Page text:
Video footage purportedly showing a rare ‘cloud avalanche’, sliding down a mountain top and crashing onto a lake on its toes, has gone viral on social media – LinkedIn this time.
The video shared on February 27 by Dr Subramanian Narayanan, a structural engineer at the Indian Institute of Technology Madras, has received over 5,000 responses, over 200 comments, and about 400 reposts.
“Unseen phenomenon (cloud avalanche) in Nepal, on the eastern wall of the Everest mountain range. Recorded by a group of mountaineers completely by chance,” he captioned the video on the social media platform. “A rainbow appears on the river, which increases the beauty and amazement.”
Narayanan has neither claimed ownership nor credited anyone for the video. This has resulted in uncertainty over the time of the occurrence and the uploader among those without prior knowledge of the film.
NepalMinute has fact-checked the film’s content and can establish that the uploader, Narayanan, is not the original author and that his claim that the video was shot in the Mount Everest region is false.
This is not the first time the video has garnered such a large audience. The same video made the rounds on social media in the past, drawing just as many audiences.
The video shared by @Nepali_keti gained immense popularity on Twitter after Twitter handle @ErikSolheim, with over 325k followers, shared a link to it. The video uploaded on March 15, 2021, has received more than 4,000 likes and around 1,200 retweets.
Our investigation led us to the Instagram account naren32, which appears to have published the video in January 2021.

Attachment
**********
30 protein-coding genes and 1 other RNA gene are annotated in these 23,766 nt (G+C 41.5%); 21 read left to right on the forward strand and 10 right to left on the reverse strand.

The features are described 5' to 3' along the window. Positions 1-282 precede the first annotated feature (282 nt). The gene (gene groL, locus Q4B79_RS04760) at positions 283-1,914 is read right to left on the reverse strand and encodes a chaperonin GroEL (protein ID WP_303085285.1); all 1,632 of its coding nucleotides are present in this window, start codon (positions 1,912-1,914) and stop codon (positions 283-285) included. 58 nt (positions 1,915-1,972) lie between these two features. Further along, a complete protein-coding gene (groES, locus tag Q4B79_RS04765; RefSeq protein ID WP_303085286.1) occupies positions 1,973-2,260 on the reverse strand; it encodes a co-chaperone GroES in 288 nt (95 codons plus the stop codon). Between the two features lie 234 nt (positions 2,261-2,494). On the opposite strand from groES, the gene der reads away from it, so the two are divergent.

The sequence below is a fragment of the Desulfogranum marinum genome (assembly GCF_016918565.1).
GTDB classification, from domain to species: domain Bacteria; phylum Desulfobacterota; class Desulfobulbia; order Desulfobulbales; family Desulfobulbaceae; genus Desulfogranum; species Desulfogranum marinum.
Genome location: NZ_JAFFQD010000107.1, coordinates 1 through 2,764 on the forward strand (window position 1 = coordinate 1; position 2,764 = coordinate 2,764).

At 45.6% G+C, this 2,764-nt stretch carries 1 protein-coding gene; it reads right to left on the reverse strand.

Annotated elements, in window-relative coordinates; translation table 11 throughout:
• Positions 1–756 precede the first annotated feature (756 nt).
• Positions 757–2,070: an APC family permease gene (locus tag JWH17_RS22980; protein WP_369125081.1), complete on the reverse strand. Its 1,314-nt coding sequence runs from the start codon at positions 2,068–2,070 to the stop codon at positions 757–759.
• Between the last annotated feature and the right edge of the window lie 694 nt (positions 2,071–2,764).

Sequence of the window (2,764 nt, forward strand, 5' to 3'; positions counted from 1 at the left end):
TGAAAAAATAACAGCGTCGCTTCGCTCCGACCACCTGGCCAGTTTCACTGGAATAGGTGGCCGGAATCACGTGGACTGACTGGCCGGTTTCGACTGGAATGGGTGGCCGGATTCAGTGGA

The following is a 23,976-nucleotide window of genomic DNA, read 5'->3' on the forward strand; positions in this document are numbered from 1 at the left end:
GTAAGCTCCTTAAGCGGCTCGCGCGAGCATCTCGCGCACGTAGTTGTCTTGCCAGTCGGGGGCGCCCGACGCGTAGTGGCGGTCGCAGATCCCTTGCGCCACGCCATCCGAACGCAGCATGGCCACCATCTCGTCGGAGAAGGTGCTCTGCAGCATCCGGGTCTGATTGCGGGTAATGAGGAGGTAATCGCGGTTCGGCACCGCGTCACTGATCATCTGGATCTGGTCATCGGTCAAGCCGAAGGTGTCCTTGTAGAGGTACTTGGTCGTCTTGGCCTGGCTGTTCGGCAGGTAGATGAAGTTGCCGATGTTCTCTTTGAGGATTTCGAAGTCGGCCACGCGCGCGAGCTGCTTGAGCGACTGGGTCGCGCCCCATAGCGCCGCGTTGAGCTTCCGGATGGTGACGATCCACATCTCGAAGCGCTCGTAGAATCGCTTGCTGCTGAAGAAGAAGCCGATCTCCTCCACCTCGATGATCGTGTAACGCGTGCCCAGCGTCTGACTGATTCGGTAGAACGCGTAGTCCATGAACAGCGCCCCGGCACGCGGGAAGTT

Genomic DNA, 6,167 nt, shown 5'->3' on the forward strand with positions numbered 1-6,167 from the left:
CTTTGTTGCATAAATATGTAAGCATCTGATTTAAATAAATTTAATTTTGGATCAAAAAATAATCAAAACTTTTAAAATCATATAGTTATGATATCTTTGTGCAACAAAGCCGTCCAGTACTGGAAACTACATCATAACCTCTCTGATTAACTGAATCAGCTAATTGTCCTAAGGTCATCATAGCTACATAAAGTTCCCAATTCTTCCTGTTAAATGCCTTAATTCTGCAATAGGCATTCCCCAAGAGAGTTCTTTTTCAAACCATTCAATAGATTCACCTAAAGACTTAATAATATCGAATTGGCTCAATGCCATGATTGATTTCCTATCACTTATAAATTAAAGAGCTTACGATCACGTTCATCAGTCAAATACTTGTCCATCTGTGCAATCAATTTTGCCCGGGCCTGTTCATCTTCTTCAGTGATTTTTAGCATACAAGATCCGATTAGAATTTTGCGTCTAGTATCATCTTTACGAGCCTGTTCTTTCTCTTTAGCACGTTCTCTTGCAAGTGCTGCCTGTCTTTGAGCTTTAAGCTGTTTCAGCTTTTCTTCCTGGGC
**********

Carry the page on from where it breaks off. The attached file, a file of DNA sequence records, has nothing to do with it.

The uploader writes: “Here comes full video of huge avalanche, had to spend overnight at Kapuche Lake in order to capture this moment and it eventually paid off.”
Unlike Narayanan’s assertion that the footage was taken from the eastern wall of the Mt Everest range, the video was captured in Kapuche Lake in Central Nepal, near the popular lake city Pokhara. For the record, Kapuche Lake is 300km from Mount Everest – as the crow flies.
The identity of the Instagram uploader cannot be established, though. Similarly, the video was published around the same time on the YouTube account ShresthaKiranZ. The video also provides some rare glimpses of the about-to-freeze azure blue Kapuche Lake and the glacier that feeds the lake.
Kapuche Lake, the world’s lowest glacial lake, is a popular trekking destination.
Science behind the phenomenon
One of the comments on Narayanan’s video post offers a plausible explanation for the rare cloud avalanche.
“Sudden change in surface temperature produces anabatic and catabatic situations but quite rare at that altitude,” noted Anand Kumar.
There may be some truth to his description of the event.
According to the American Meteorological Society (AMS), anabatic winds occur when the winds are propelled upslope by daytime heat. When it cools, katabatic winds - the opposite of anabatic - flow down into the valley.
As a result of this cooling, the cloud inside becomes heavier and wetter as it condenses. This is clear in the video, in which the cameraman captures excellent moments while torn between fleeing and continuing to film. While he continued to shoot, the frigid wind brought thick, rainy clouds, which blew away their tents and drenched their bodies. A rainbow appears in the video as the sunlight is refracted (bent) by ice crystals and water.
Conclusion: Although the video clip is garnering considerable attention on social media and is being promoted by news sources, it is not new. It was created in January 2021. The viral message also provides incorrect information about the location of the event.